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JUBA - 26 Oct 2015

Explaining the S Sudan peace agreement (17): Will Juba be demilitarized?

'Focus on the Agreement' is a new daily segment broadcast on Radio Tamazuj to explain the contents of the peace deal signed in August 2015 between South Sudan's warring parties.

In our previous episode we discussed the role of a joint committee responsible for monitoring ceasefire violations. Today we look at what the peace agreement says about demilitarization of Juba.

Chapter 2, Article 5 of the peace agreement says that all military forces within Juba must be deployed outside the city with three exceptions. The three exceptions are for presidential guards (including for the vice presidents), guards to protect barracks and warehouses, and joint integrated police.

However, it is not clear in the agreement how many presidential guards and other guard forces are allowed to remain in Juba. A previous draft of the peace agreement presented by the IGAD mediators put the number at 260 presidential guards for Salva Kiir and 195 bodyguards for Riek Machar.

But the final version of the peace agreement does not say how many bodyguards are allowed, it only says that this matter needs to be discussed and agreed by the two parties at a workshop on the permanent ceasefire and security arrangements.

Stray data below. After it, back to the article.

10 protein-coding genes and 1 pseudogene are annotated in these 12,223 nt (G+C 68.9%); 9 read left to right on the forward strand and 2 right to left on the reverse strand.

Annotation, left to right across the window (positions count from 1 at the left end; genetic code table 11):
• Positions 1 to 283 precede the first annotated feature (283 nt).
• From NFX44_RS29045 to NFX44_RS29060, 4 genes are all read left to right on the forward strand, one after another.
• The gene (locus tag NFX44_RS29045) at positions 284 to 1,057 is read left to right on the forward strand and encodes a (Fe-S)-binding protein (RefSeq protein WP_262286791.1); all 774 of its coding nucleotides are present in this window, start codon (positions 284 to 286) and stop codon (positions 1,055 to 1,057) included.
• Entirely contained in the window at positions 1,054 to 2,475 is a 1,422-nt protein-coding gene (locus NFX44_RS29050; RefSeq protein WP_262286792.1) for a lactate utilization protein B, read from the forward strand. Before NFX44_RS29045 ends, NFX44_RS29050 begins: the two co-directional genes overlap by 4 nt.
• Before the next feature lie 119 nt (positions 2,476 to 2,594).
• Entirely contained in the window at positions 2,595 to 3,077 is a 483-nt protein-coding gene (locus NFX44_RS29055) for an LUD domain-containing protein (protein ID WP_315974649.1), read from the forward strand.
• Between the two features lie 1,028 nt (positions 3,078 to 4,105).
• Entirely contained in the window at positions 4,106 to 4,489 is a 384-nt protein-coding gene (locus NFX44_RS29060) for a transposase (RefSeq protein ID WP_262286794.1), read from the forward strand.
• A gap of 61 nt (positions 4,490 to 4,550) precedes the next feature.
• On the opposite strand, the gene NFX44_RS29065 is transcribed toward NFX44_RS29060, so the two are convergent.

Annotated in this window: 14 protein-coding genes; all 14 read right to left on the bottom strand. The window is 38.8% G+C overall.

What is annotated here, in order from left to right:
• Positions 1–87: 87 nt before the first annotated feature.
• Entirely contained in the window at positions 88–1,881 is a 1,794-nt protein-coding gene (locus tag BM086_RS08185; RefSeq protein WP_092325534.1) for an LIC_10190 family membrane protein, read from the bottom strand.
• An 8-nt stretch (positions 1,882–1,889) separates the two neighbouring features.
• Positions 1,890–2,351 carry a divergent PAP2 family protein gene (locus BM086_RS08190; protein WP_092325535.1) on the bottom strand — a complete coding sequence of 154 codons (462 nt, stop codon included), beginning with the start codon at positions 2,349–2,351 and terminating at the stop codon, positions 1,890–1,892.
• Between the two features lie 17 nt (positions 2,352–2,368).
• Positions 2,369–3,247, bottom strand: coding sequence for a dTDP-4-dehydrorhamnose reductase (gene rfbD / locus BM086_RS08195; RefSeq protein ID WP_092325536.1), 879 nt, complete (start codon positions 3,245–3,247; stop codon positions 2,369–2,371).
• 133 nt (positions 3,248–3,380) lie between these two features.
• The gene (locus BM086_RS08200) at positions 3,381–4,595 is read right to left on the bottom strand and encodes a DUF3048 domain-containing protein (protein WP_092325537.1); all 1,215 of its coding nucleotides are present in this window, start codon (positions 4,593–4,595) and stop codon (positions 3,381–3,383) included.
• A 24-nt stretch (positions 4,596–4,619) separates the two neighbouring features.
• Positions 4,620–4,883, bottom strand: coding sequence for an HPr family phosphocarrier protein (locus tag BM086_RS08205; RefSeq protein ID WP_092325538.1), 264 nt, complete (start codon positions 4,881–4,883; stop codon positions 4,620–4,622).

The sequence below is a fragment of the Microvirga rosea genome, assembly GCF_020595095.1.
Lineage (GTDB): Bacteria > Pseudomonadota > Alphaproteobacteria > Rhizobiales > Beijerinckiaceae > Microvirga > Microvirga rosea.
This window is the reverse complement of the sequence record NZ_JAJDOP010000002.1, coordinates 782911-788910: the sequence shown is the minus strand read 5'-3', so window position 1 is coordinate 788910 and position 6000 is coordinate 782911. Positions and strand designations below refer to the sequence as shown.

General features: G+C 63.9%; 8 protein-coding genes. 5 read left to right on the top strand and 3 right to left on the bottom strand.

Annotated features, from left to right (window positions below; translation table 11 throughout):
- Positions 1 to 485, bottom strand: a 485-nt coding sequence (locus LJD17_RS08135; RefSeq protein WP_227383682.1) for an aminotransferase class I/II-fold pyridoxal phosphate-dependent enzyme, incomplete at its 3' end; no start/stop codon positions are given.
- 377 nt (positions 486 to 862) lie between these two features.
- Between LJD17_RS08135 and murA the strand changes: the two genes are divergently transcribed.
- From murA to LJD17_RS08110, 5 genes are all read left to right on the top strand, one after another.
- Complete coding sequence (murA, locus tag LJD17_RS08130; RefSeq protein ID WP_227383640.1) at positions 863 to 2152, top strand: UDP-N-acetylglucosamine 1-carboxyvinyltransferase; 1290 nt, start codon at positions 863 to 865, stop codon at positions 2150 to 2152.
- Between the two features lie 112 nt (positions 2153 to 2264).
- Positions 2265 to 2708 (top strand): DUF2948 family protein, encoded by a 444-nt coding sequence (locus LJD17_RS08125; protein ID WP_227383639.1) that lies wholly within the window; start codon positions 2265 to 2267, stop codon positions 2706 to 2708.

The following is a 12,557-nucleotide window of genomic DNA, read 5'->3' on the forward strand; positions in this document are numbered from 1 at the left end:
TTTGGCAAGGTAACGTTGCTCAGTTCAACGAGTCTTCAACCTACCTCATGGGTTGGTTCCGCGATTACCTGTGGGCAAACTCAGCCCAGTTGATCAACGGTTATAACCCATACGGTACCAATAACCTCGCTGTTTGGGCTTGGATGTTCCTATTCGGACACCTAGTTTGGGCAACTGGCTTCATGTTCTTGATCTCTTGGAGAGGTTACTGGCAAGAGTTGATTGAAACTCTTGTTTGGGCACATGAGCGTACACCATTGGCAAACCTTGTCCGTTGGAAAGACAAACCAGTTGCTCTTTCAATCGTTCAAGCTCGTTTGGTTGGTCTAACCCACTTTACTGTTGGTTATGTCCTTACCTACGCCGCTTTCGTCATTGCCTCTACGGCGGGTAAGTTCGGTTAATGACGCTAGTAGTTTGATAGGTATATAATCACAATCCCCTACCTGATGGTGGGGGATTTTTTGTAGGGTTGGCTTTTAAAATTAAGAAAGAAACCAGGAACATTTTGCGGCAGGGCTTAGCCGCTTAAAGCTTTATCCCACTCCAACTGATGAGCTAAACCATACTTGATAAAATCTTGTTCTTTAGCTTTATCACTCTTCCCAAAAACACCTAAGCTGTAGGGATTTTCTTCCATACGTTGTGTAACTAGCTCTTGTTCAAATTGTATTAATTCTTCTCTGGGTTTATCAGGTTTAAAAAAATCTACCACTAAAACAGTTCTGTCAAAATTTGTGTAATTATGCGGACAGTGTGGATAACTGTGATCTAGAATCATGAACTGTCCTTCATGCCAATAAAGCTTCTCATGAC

All other forces within Juba must withdraw outside the city by a distance of at least 25 km. This process must be completed by late November, according to the deal.

Joint Integrated Police shall also be deployed in Bor, Malakal, Bentiu and any other locations decided by the two parties.

The ceasefire mechanism will establish a Joint Operations Centre together with representatives of national security forces to help prevent conflict between security forces permitted to remain in Juba. This means that the ceasefire monitors will have a role in preventing conflict between the bodyguards of the first vice president and the president, which is what sparked the violence in December 2013.

In the next part of this series we will explain the role of a new committee called the Strategic Defence and Security Review Board.